Supreme Court, Appellate Division, Second Department, New York.
Susan LOPER, appellant, v. STOP & SHOP SUPERMARKET COMPANY, LLC, respondent.
Decided: June 01, 2022
FRANCESCA E. CONNOLLY, J.P., LINDA CHRISTOPHER, WILLIAM G. FORD, DEBORAH A. DOWLING, JJ.
Siben & Siben LLP, Bay Shore, NY (Alan G. Faber of counsel), for appellant. Mintzer Sarowitz Zeris Ledva & Meyers, LLP, New York, NY (Allen Kohn of counsel), for respondent.
DECISION & ORDER
In an action to recover damages for personal injuries, the plaintiff appeals from an order of the Supreme Court, Suffolk County (Denise F. Molia, J.), dated November 18, 2020. The order granted the defendant's motion for summary judgment dismissing the complaint.
ORDERED that the order is affirmed, with costs.
The plaintiff allegedly tripped and fell on a plastic container of mums on the exterior grounds of the defendant's supermarket in Riverhead. The plaintiff commenced this action against the defendant to recover damages for the personal injuries she allegedly sustained, surmising that wind must have blown the potted flowers from its display location and into her path. The defendant moved for summary judgment dismissing the complaint, contending that it did not create the alleged hazardous condition or have actual or constructive notice of its existence. In the order appealed from, dated November 18, 2020, the Supreme Court granted the motion. The plaintiff appeals.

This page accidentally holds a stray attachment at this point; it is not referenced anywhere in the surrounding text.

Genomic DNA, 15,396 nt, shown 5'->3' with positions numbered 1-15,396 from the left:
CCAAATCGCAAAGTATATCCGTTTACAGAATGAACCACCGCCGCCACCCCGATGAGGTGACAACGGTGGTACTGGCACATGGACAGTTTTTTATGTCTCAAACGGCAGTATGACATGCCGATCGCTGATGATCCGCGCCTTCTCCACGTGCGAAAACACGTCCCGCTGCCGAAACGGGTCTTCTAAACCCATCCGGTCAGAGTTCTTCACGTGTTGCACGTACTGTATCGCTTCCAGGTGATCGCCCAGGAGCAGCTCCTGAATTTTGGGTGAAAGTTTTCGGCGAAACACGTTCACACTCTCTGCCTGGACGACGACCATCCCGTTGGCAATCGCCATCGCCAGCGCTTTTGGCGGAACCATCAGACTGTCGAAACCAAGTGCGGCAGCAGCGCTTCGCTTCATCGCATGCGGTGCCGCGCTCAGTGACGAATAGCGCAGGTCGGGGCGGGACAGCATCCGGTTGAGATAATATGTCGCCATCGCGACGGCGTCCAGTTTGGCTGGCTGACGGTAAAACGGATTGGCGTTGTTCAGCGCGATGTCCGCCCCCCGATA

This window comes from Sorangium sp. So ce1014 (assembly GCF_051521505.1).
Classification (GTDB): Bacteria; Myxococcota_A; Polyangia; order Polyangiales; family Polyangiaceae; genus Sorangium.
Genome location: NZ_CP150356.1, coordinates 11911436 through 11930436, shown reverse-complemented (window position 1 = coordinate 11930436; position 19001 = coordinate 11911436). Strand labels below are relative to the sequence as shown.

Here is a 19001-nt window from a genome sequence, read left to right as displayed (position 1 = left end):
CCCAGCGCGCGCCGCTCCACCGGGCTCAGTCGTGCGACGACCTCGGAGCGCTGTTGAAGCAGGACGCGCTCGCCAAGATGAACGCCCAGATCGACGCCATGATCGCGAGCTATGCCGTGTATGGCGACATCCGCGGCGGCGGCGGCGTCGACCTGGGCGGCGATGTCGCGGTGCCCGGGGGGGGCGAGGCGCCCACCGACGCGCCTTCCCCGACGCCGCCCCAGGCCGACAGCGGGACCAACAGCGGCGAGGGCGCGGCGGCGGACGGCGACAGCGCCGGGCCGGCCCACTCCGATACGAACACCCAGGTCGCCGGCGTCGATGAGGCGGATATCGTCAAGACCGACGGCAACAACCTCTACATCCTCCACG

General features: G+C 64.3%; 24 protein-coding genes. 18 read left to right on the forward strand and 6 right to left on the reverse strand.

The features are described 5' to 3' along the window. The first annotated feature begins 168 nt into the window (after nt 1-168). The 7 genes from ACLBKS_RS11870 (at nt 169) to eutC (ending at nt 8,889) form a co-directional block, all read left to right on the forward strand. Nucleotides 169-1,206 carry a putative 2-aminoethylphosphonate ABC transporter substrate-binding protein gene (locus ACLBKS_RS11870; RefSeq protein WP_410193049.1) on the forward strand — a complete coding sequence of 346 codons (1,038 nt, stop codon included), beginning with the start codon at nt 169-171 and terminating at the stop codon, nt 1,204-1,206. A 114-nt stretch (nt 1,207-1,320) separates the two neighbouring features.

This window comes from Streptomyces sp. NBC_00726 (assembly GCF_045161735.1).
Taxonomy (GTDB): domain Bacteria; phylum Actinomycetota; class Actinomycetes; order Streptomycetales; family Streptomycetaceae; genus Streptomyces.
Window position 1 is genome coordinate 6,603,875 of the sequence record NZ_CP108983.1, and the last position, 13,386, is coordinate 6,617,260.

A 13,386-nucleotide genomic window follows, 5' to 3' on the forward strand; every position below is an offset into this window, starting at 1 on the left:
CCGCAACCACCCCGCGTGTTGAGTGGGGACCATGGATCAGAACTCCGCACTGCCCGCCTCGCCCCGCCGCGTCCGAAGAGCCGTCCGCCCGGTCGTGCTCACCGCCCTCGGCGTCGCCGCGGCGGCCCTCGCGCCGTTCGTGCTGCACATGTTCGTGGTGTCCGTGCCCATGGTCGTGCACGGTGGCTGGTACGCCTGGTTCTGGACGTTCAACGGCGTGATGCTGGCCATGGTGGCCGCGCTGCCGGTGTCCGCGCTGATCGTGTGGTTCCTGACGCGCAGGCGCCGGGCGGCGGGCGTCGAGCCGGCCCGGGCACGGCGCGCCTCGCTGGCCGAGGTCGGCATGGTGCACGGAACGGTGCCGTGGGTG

In a trip-and-fall case, “a defendant property owner moving for summary judgment has the burden of making a prima facie showing that it neither (1) affirmatively created the hazardous condition nor (2) had actual or constructive notice of the condition and a reasonable time to correct or warn about its existence” (Parietti v. Wal–Mart Stores, Inc., 29 N.Y.3d 1136, 1137, 61 N.Y.S.3d 523, 83 N.E.3d 853). Here, the defendant established, prima facie, that it did not create the alleged hazardous condition or have actual or constructive notice of its existence (see Hagan v. City of New York, 166 A.D.3d 590, 591, 87 N.Y.S.3d 325; Guzman v. Jewish Bd. of Family & Children's Servs., Inc., 103 A.D.3d 776, 777, 960 N.Y.S.2d 151). In support of their motion, the defendants submitted, inter alia, transcripts of the plaintiff's deposition testimony, in which she testified that when she traversed the accident site approximately 15 minutes prior to the incident, she did not see the condition that subsequently caused her to trip and fall. In opposition, the plaintiff failed to raise a triable issue of fact.
Accordingly, the Supreme Court properly granted the defendant's motion for summary judgment dismissing the complaint.
CONNOLLY, J.P., CHRISTOPHER, FORD and DOWLING, JJ., concur.
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